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Free Quiz Matching The Black Powder Actions BC Firearms Academy

Free Quiz Matching The Black Powder Actions BC Firearms Academy

Free Quiz Matching The Black Powder Actions BC Firearms Academy

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Ramrod

Correct! Wrong!

In addition, it is difficult to tell if there is already a charge loaded in the barrel of a muzzleloader. Experienced shooters mark the firearm's ramrod at a level that shows the bore depth when the bore is empty. When the marked ramrod is inserted into the barrel, it shows whether or not the firearm is loaded.

Matchlock

Correct! Wrong!

1 - first hand-held muzzleloader 2 - used a serpentine mechanism to plunge burning wick into the flash pan

Wheel lock

Correct! Wrong!

1 - second hand-held muzzleloader 2 - operates like a modern cigarette lighter

Flintlock

Correct! Wrong!

1 - same as wheel lock 2 - produced a spark by striking a flint against steel 3 - a more reliable ignition system

Percussion cap

Correct! Wrong!

1 - first step of the evolution to first repeating firearms 2- a small metal case (cap) containing material that will explode when struck

Black powder revolvers

Correct! Wrong!

In black powder revolvers, a measured amount of powder is poured into each chamber. A ball is firmly seated on each charge. Grease or lubricant is placed on top of each ball to lubricate its travel down the barrel and prevent “chain-firing” of all chambers. A percussion cap is put on the nipple of each chamber that produces the flash.

Spherical round ball

Correct! Wrong!

Spherical - round ball, usually loaded along with a lubricated patch, which seals the barrel around the ball

Shot pellets

Correct! Wrong!

Shot - pellets of assorted sizes and materials

Sabot

Correct! Wrong!

Sabot - plastic or synthetic carrier that encases a projectile.

Flash pan

Correct! Wrong!

The flint strikes the frizzen to create sparks in the flash pan. It is also called a battery.

Free Quiz Matching The Black Powder Actions BC Firearms Academy
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By popular demand, we added another Black Powder Quiz.  Remember to share them and help people learn.  If you have a topic you’ed like us take on or you remember a section of your firearms safety course or hunter education course that you wanted more practice on let us know and we’ll try and produce a quiz.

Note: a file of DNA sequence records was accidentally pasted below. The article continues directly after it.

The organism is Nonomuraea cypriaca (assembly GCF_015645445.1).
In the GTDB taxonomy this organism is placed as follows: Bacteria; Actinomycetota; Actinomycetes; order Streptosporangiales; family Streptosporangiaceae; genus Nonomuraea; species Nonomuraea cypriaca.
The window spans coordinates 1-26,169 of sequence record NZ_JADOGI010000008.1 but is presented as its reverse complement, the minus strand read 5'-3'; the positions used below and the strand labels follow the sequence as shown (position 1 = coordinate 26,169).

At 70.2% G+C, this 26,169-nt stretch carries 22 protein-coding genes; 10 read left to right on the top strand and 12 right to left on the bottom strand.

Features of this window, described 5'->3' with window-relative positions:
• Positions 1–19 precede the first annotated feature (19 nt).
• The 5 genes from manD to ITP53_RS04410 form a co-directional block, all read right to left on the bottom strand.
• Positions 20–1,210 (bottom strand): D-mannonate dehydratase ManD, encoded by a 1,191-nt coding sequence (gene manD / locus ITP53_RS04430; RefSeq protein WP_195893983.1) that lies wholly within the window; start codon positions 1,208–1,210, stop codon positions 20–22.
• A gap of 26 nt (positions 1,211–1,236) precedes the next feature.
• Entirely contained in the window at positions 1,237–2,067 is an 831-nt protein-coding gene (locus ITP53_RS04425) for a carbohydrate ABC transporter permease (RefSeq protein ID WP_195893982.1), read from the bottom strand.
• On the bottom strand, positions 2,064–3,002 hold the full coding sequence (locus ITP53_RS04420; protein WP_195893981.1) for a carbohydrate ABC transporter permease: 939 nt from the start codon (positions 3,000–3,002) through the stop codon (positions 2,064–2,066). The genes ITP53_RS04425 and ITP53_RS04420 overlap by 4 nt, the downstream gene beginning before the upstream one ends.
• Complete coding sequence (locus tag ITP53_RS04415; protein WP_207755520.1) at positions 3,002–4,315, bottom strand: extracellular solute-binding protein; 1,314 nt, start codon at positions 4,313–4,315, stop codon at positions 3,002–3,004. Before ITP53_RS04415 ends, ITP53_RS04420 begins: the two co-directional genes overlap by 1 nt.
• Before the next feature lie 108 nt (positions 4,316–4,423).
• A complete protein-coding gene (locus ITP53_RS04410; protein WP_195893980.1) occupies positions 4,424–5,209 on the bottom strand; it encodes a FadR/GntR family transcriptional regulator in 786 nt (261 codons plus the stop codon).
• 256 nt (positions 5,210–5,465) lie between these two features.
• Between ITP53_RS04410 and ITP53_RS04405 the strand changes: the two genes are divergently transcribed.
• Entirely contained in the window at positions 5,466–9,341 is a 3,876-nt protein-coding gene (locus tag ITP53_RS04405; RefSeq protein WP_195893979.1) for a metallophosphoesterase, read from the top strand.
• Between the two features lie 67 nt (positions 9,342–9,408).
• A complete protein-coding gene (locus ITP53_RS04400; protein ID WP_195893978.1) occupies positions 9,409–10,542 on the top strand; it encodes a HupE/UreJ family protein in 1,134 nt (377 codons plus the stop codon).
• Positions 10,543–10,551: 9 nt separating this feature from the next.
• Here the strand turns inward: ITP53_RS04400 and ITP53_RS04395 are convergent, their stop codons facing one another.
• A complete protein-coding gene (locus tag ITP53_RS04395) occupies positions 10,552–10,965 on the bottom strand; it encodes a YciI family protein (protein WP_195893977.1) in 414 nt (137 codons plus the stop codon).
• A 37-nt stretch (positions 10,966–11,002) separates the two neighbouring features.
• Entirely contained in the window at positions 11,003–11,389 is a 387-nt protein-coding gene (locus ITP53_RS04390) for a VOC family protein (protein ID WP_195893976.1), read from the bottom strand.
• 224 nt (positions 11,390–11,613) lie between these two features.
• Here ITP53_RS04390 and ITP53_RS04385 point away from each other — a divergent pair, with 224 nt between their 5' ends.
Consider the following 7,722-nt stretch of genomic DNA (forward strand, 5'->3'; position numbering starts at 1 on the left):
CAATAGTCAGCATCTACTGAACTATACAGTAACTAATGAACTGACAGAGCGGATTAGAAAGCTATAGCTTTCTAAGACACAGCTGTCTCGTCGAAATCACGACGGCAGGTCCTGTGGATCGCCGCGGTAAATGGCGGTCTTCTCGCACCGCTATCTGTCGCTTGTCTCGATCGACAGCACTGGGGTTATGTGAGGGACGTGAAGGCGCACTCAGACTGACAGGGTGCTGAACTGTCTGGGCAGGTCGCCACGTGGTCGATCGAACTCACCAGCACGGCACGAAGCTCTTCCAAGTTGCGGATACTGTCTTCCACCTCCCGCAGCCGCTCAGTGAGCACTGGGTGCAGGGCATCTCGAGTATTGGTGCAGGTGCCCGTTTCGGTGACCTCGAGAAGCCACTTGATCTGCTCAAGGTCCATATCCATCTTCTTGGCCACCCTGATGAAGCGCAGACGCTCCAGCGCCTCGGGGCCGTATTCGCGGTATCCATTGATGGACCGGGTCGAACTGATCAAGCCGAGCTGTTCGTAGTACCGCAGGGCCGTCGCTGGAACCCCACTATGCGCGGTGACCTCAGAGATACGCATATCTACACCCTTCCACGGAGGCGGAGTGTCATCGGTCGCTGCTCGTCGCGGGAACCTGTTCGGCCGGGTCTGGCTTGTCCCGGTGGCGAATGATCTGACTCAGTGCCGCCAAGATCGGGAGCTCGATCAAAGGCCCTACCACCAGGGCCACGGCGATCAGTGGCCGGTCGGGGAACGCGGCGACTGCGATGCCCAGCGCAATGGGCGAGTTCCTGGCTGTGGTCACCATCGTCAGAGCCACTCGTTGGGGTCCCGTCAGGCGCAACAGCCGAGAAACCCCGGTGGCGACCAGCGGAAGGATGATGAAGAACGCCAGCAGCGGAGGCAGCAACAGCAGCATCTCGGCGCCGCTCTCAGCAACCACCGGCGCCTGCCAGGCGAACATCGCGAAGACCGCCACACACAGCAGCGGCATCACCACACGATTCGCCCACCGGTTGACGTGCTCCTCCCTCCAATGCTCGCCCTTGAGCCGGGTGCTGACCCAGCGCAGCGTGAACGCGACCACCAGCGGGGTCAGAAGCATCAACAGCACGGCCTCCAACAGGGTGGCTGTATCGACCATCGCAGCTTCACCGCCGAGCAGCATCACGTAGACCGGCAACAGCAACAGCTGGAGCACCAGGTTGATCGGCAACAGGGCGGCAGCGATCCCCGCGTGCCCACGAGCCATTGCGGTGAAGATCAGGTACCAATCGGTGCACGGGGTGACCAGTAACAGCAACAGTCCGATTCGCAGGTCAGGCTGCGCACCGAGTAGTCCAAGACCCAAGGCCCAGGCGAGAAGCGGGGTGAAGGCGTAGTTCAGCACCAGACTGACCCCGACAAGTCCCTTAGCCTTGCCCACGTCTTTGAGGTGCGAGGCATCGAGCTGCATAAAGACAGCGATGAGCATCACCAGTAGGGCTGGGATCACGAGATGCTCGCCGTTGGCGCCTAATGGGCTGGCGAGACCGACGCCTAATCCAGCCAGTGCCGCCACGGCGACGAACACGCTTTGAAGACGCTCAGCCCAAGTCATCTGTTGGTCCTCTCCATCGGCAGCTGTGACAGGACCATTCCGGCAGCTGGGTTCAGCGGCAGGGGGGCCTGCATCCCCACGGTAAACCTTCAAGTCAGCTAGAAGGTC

Matchlocks

One of the earliest carried firearms was the matchlock. It was invented in the early 1400’s. The matchlock made it possible for the user to aim and fire while holding the firearm with both hands, but rain or wind could put out the match/wick. In addition, the presence of incandescent particles near the powder could cause an incident.

Wheel locks

Two improved firing systems were developed in the 1600s. These were the wheel lock and the flintlock. The wheel lock worked much like a modern cigarette lighter. The spring was wound up with a key. The wheel lock mechanisms were complex and expensive to make. Also, winding was slow and the spring often failed.

Flintlocks

1. The flintlock has an ignition mechanism similar to the wheel lock. It produced its spark by striking a flint against steel. Since it weighed less and was simpler and cheaper to make, it soon became more popular.

2. For centuries, flintlocks were the standard firearms. During this time, many improvements were introduced. One such improvement of the flintlock over the matchlock and wheel lock was the development of a more reliable ignition system.

Percussion caps

The percussion cap was developed in the early 1800s. It was a small metal case (cap) containing material that would explode when struck.

All early firearms were muzzleloaders. They loaded through the muzzle. But muzzleloaders were slow to reload. They were also limited to one shot per barrel.

 

Eric Beer | BC Firearm Academy

3229 Fraser St, Vancouver, BC V5V 4B8

604-592-2410

https://bcfirearmsacademy.ca

https://linktr.ee/firearmsacademy

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